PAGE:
Please welcome today's guest, Alan Calder, who writes contemporary novels with a historical background. He shares with us some fascinating backstory behind his most recent novel, The Glorious Twelfth.
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All my novels are contemporary, in the mystery/suspense genre with their roots planted very firmly in the history of kings, aristocrats and saints.
My most recent novel, The Glorious Twelfth, was inspired by a building and an aristocratic family. The Sinclair mausoleum stands near an abandoned farmstead thirty miles south of John o’Groats, the northern sibling of Land’s End in Cornwall. The mausoleum housed the remains of the aristocratic Sinclairs for several hundred years before a larger facility was constructed. With an unusual ogive shaped roof, it is built over the remains of an ancient chapel to St Martin and surrounded by a graveyard which once contained a class II Pictish stone, conferring great antiquity and mystery on the site.
The Sinclairs have been the preeminent family in Caithness for over seven hundred years, still holding the earldom. They were the builders of Rosslyn Chapel in the first half of the fifteenth century, a unique church steeped in masonic and Templar mythology, so much so that in The Da Vinci Code, Dan Brown speculates that the Holy Grail lies buried in the filled in crypt of the building. My take on history is that the then remote and inaccessible Caithness would have provided a much better hiding place for the Grail than Rosslyn. The Glorious Twelfth opens on an archaeological dig led by archaeologist, Ben Harris, on the land of aristocrat, Sir Ranald Sinclair. Ben is soon distracted both by the laird’s beautiful daughter, Fran and artefacts that point to a medieval shipwreck near a cave that he discovers is connected by a tunnel to Sir Ranald’s mausoleum.
My first novel The Stuart Agenda, gradually materialised from reading the history of the defunct royal Stuart dynasty, replaced by the Hanoverians who still occupy the British throne today. The final trigger for the novel was a report on a young man who turned up in Edinburgh claiming to be a direct legitimate descendant of Bonnie Prince Charlie, the romantic Scottish hero but loser at the battle of Culloden. He challenged the authorised version of history, ie that the Prince died without legitimate issue, providing an impressive family tree to back his claim. He was feted for a while until a suspicious genealogist found the falsehoods in the family tree and debunked him. It turned out that he was a fantasist Belgian waiter called Michel Lafosse. Despite the falsehood of his claim it did raise the ‘what if’ question in my mind. My fictional Stuart family is French and the novel opens with Robert, the eventual claimant, at Gordonston School, beginning to build his Scottish profile. It’s a political conspiracy hatched by his family who spot the opportunity that Scotland might be going independent and want its own monarch. The plot takes on more meaning since writing as the nationalists make strong ground, now forming the Scottish government and preparing a referendum on independence. It has something for everyone- conspiracy, politics, intrigue, espionage, royal romance and the locations in Scotland, England, France and Poland.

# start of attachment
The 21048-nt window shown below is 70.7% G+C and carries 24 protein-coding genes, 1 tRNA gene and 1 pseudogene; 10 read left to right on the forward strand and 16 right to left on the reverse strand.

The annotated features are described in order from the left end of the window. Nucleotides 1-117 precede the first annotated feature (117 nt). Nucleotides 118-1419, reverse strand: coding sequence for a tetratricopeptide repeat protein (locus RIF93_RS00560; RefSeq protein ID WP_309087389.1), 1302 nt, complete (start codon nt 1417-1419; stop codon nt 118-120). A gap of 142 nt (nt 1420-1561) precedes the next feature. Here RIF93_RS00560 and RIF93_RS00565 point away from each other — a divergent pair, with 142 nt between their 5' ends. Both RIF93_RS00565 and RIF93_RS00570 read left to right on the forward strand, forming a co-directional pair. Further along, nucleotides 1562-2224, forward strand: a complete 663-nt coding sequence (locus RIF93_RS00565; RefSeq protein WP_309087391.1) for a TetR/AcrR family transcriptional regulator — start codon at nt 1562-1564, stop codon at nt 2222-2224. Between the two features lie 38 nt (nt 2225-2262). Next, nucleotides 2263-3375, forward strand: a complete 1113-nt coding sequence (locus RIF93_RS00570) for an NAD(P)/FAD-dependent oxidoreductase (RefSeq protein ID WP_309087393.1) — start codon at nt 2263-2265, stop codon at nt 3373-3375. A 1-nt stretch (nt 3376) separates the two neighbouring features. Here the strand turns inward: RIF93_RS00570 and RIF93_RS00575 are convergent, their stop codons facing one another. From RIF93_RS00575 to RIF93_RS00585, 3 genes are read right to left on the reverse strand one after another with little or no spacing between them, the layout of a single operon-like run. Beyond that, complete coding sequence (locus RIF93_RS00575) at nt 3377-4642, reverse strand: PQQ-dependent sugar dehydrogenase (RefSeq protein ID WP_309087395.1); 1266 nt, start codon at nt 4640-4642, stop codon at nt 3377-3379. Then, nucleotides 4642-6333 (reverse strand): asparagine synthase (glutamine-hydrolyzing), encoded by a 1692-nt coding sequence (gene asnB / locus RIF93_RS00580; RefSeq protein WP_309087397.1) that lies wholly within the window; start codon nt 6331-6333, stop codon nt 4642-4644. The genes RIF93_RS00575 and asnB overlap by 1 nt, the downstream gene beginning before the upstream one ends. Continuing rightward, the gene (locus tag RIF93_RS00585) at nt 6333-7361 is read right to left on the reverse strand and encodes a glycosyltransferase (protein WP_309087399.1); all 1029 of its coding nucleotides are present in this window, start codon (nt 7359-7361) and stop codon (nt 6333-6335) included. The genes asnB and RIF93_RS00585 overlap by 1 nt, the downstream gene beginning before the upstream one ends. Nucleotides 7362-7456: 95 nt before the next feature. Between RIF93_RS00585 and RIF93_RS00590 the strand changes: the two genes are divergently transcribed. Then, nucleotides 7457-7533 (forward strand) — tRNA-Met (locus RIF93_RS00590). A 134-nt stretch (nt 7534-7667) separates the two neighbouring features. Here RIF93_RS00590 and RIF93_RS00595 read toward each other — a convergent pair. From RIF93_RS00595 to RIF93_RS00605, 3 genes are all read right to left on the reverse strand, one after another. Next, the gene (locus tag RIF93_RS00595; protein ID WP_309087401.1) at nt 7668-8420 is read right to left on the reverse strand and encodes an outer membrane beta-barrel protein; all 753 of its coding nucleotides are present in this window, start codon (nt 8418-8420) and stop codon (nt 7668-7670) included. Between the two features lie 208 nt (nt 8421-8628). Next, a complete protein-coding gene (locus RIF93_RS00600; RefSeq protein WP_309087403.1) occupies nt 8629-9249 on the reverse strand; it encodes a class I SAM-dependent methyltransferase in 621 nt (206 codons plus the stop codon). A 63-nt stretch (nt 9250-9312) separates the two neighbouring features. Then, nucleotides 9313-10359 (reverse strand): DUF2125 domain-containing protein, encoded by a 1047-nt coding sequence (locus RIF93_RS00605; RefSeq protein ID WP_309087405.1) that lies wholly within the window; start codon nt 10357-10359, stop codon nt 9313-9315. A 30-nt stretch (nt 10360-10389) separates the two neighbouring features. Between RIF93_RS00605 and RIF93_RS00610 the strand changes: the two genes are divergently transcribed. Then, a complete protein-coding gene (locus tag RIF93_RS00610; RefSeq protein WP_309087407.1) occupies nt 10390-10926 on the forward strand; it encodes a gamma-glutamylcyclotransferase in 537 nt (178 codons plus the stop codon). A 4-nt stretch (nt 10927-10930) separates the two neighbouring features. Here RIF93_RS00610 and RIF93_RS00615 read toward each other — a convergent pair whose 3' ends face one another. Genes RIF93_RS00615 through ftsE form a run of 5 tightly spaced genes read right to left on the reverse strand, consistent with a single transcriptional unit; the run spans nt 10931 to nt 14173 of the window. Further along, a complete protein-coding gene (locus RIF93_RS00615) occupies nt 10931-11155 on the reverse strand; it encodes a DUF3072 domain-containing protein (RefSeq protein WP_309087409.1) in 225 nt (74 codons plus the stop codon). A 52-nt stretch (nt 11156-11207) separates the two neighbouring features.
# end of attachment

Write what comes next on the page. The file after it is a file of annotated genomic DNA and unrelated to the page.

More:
My third novel, A Pilgrimage Too Far, to be released soon, is based in France and draws on my own research into the life of a minor medieval French saint that I stumbled on while visiting a church in Normandy. Aspects of his life have a profound meaning in our own time and the book challenges some deeply held Catholic dogma.
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You can learn more about Alan Calder on his blog.